The second paper discusses the definition of disability in five “classical” or frequently cited texts in disability research (Oliver, Barnes, Zola, Groce and Albrecht). He shows at least three problems: lack of definitions, external inconsistency (the definition in use is different from the explicit definition) and internal inconsistency (the definition in use varies through the text). The clearest example is Barnes’ “Discrimination in Britain” which defines disability according to the “strong social model” but discusses discrimination based on statistics that employ a functional or medical definition. In other cases, the lack of consistency may seem less problematic, but the main point is clearly driven home: even in classical texts, some of them explicitly arguing about definitions, the author is hardly able to stick to one definition in a consistent way. Grönvik also makes another important observation: in some definitions of disability, there seems to be a lack of clarity regarding what are social consequences of disability and what is involved in the causation. It is however important to keep these things separate. If not, there is a risk that one defines disability as oppression and then finds that disabled people are oppressed.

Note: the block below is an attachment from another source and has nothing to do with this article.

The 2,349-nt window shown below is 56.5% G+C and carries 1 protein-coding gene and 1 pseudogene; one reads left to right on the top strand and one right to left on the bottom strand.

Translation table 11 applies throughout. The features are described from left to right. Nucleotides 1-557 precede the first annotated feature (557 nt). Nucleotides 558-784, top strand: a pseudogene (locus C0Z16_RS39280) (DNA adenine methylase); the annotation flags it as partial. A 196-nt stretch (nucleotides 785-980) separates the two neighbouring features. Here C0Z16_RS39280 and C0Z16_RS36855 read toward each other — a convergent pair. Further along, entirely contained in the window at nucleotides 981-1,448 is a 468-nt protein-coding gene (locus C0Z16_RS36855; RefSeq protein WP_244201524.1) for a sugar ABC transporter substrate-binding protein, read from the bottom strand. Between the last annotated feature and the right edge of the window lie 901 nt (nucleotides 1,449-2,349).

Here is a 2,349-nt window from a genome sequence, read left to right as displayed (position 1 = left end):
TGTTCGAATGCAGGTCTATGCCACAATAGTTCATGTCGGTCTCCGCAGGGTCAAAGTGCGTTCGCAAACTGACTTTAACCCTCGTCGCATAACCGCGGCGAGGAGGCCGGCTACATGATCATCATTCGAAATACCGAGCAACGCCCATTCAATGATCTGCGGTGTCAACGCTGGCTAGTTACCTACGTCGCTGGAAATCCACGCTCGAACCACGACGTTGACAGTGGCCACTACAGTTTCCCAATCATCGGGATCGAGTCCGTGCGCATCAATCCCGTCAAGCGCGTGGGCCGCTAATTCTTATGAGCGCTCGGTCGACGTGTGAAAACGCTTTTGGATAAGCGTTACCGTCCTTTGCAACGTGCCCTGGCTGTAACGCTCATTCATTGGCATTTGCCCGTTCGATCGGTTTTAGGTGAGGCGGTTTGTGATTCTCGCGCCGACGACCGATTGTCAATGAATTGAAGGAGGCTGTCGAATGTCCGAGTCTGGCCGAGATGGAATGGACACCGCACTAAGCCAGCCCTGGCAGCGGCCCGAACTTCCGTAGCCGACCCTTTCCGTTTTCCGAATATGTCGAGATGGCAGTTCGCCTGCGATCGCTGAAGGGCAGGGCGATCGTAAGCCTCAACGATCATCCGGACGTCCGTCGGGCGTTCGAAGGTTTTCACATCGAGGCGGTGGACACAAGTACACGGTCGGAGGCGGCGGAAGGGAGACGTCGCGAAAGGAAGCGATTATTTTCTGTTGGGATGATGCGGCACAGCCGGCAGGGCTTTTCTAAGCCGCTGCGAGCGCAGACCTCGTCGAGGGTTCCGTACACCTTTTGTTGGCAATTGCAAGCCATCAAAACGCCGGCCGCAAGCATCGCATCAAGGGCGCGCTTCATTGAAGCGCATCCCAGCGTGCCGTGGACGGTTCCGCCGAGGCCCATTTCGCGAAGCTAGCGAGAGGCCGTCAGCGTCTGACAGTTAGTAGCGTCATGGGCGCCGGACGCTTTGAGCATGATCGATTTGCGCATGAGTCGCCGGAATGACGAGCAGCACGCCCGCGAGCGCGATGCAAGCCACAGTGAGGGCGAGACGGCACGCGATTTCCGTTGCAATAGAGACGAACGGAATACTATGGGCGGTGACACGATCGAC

The third paper addresses administrative definitions used in Swedish disability research. The paper shows that depending on which service or benefit is used to identify disabled people, there will be differences in prevalence, age and gender distribution, etc. The paper could be read as a warning about some of the most frequently used definitions in empirical research, but I read it more as an attempt to make clear the limitations of different definitions, and that it rarely is disability as such that is defined. Such definitions are based on eligibility criteria that change of time and are constructed by the structure of welfare measures. Thus, they tend to be useless in international comparison.